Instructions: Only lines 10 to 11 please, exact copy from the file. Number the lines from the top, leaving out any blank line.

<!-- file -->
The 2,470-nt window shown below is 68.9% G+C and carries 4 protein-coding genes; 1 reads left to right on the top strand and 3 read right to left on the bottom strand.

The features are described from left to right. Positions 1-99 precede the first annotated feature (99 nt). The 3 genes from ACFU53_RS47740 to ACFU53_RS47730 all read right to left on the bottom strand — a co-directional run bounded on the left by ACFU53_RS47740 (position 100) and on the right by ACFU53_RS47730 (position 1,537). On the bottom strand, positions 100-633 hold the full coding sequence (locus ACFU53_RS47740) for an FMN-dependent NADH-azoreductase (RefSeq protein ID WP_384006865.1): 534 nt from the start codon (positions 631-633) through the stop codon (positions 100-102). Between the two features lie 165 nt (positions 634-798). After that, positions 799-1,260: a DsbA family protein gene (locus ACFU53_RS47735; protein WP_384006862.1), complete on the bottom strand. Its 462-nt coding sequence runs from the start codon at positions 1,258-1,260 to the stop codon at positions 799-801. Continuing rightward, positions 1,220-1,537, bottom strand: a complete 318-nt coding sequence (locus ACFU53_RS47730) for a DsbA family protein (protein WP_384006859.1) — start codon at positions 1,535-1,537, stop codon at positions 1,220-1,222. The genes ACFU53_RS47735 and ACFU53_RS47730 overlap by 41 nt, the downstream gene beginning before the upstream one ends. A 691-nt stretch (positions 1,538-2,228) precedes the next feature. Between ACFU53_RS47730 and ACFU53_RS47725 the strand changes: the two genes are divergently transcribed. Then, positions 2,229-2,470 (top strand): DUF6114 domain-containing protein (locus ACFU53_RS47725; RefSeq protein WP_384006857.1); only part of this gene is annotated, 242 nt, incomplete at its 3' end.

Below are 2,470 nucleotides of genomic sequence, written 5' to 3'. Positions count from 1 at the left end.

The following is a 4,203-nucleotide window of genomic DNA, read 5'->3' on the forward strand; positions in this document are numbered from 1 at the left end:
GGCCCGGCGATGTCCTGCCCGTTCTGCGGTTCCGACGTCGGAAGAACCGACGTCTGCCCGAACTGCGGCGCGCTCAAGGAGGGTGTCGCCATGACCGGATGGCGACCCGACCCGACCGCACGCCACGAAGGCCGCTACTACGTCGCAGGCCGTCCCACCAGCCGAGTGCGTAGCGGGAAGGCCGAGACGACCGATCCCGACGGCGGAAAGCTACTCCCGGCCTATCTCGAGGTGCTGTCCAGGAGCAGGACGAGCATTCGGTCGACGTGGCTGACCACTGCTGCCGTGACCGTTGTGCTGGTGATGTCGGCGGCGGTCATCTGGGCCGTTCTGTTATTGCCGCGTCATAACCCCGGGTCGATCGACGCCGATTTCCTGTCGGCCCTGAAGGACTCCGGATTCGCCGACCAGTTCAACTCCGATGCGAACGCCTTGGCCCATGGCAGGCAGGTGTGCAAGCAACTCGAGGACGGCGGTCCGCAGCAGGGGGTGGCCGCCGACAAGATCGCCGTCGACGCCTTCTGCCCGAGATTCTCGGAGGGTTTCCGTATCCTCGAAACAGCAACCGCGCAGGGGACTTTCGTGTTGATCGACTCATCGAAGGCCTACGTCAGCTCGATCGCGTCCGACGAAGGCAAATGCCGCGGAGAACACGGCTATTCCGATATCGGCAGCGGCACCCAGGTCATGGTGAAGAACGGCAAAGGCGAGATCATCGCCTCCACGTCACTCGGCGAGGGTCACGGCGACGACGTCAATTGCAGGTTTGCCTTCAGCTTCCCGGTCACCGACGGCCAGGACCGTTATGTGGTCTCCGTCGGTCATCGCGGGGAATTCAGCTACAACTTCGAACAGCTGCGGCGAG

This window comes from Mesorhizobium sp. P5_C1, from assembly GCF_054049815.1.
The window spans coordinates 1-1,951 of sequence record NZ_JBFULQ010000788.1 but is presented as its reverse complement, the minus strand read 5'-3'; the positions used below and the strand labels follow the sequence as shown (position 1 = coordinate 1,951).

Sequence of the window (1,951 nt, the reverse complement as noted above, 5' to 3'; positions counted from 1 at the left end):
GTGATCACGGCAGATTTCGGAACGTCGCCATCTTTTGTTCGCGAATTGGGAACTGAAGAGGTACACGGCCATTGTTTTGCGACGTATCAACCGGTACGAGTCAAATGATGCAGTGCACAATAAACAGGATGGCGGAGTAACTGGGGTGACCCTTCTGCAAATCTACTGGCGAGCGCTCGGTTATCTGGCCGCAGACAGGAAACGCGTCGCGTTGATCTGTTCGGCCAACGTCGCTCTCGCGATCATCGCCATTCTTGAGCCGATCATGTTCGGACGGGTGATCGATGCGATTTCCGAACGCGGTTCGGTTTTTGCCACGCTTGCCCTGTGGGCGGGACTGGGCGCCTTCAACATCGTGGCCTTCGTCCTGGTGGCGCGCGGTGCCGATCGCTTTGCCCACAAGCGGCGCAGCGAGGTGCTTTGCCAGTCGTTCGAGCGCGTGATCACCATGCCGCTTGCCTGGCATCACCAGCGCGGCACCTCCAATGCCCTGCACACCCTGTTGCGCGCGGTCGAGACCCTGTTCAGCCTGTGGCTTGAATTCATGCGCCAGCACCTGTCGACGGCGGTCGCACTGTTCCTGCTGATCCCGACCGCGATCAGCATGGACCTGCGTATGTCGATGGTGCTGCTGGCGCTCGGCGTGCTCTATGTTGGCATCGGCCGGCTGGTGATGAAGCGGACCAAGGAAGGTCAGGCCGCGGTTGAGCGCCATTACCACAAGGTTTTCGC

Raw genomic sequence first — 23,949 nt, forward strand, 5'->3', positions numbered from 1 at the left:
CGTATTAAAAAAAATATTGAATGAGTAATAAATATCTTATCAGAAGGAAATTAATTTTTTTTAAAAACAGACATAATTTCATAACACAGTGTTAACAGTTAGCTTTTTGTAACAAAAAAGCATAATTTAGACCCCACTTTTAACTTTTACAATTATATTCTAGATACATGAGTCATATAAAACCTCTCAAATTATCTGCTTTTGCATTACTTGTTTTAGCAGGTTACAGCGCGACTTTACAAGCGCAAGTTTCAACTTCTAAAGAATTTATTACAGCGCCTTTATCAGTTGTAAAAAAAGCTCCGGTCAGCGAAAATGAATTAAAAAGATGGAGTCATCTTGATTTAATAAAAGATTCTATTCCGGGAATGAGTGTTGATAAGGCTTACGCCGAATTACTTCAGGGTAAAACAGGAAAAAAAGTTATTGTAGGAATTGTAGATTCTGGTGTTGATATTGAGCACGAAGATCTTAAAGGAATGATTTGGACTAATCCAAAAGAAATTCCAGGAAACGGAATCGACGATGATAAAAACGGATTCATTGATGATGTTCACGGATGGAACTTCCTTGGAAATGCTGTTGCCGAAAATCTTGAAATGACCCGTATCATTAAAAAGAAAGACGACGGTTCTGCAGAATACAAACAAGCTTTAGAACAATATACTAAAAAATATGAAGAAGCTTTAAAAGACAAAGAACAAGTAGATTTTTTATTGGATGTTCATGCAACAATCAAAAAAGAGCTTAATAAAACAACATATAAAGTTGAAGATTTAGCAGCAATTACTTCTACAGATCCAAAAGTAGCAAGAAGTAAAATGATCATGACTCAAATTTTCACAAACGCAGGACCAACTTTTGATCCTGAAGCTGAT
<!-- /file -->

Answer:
Raw genomic sequence first — 23,949 nt, forward strand, 5'->3', positions numbered from 1 at the left:
CGTATTAAAAAAAATATTGAATGAGTAATAAATATCTTATCAGAAGGAAATTAATTTTTTTTAAAAACAGACATAATTTCATAACACAGTGTTAACAGTTAGCTTTTTGTAACAAAAAAGCATAATTTAGACCCCACTTTTAACTTTTACAATTATATTCTAGATACATGAGTCATATAAAACCTCTCAAATTATCTGCTTTTGCATTACTTGTTTTAGCAGGTTACAGCGCGACTTTACAAGCGCAAGTTTCAACTTCTAAAGAATTTATTACAGCGCCTTTATCAGTTGTAAAAAAAGCTCCGGTCAGCGAAAATGAATTAAAAAGATGGAGTCATCTTGATTTAATAAAAGATTCTATTCCGGGAATGAGTGTTGATAAGGCTTACGCCGAATTACTTCAGGGTAAAACAGGAAAAAAAGTTATTGTAGGAATTGTAGATTCTGGTGTTGATATTGAGCACGAAGATCTTAAAGGAATGATTTGGACTAATCCAAAAGAAATTCCAGGAAACGGAATCGACGATGATAAAAACGGATTCATTGATGATGTTCACGGATGGAACTTCCTTGGAAATGCTGTTGCCGAAAATCTTGAAATGACCCGTATCATTAAAAAGAAAGACGACGGTTCTGCAGAATACAAACAAGCTTTAGAACAATATACTAAAAAATATGAAGAAGCTTTAAAAGACAAAGAACAAGTAGATTTTTTATTGGATGTTCATGCAACAATCAAAAAAGAGCTTAATAAAACAACATATAAAGTTGAAGATTTAGCAGCAATTACTTCTACAGATCCAAAAGTAGCAAGAAGTAAAATGATCATGACTCAAATTTTCACAAACGCAGGACCAACTTTTGATCCTGAAGCTGAT